Well PURSUIT allowed to be discovered by a production company, Moonwalk films, which was a real help. They helped us making BLACK LIGHT – casting, post production, etc. They also helped us get a crane for 2 days of shooting. It’s important to have a producer that believes in what you do and is willing to help.
BLACK LIGHT, by Suzie Q & Leo Siboni.
What was the inspiration for BLACK LIGHT ? It reminded me of DOGVILLE, but then there’s this light installation at the end…
DOGVILLE inspired us for the set.
The rails are inspired by Carlos Reygadas’ fim JAPAN.
The light installation however… We were both assitants to different photographers for several years, so I think it’s an accumulation of different things. Black lighting was mostly a way of showing the clothes in a different way. Then we had to find how to go from black light to normal light, so we were tempted to make the link with lightning, as if there was a storm.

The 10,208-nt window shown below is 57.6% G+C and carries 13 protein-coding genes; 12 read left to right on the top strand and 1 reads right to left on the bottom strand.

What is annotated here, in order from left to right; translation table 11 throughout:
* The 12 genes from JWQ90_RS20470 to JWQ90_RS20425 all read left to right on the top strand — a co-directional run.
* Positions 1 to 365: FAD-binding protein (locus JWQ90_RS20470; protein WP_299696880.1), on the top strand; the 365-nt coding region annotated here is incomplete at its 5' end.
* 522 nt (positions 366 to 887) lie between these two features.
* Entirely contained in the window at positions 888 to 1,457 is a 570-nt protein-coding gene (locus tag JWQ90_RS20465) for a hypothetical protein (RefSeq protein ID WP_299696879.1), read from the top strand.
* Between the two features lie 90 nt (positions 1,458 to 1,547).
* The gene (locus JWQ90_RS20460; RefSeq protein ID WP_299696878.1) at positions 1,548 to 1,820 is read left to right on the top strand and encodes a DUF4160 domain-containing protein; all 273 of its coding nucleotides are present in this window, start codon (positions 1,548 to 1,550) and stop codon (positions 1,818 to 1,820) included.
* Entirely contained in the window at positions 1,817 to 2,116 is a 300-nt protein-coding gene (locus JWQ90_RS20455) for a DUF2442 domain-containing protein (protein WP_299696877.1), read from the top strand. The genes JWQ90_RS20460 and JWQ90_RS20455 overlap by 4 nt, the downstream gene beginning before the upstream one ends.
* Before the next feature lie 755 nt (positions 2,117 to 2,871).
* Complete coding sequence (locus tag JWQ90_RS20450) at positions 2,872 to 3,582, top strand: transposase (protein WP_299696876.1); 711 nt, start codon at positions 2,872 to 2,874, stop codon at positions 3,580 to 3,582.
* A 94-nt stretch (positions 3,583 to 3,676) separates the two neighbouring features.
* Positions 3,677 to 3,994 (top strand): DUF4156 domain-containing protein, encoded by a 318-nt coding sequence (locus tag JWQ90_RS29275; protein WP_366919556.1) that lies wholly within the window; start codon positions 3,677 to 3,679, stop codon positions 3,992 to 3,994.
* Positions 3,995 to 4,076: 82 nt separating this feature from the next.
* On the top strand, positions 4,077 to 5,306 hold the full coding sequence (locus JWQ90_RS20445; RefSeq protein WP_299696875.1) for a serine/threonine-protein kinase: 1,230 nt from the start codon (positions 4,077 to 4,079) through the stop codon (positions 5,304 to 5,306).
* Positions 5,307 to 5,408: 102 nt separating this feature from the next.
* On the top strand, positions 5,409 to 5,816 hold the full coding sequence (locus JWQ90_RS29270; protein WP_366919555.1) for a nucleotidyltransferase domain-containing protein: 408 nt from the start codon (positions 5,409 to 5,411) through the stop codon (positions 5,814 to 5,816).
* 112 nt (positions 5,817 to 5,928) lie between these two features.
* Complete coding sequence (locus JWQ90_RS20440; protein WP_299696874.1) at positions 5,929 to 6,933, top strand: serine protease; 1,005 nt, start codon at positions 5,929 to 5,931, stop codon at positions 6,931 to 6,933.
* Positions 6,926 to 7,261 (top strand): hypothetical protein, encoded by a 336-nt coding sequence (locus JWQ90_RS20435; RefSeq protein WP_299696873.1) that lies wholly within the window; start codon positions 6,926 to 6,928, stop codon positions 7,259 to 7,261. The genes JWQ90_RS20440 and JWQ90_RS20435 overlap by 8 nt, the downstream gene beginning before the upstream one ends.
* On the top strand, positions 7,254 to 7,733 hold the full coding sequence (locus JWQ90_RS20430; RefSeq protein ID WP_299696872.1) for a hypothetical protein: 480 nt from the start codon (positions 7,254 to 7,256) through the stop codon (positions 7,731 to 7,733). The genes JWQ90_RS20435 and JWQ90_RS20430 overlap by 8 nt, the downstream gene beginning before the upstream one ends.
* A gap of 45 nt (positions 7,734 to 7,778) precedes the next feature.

I remember the 1 minute format frustrated you at first, and yet this duration, which is a bit like advertising, made many of the Light Series films stronger. Do you feel at ease in the advertising format, or you feel drawn to the feature film.
In the end it’s interesting to concentrate and boil it down to the essentials.
So now let’s talk about this new project, IS THIS REAL LIFE. I know that Filep contacted you to make a film around his NUPTIALIS dress — what in his universe interested you ?
We accepted the project because we thought it was a challenge, the dress already tells so much by itself, it’s very detailed, impressive. We created a simple universe to let the dress stand out, it’s almost a character in itself.
There’s something very Lynch-esque in the film, some LOST HIGHWAY references, what were your other references ?
The little girl made me think of Mr OIzo/Quentin Dupieux’s RUBBER.
Well, KISS ME DEADLY and TERMINATOR 2. I haven’t seen RUBBER.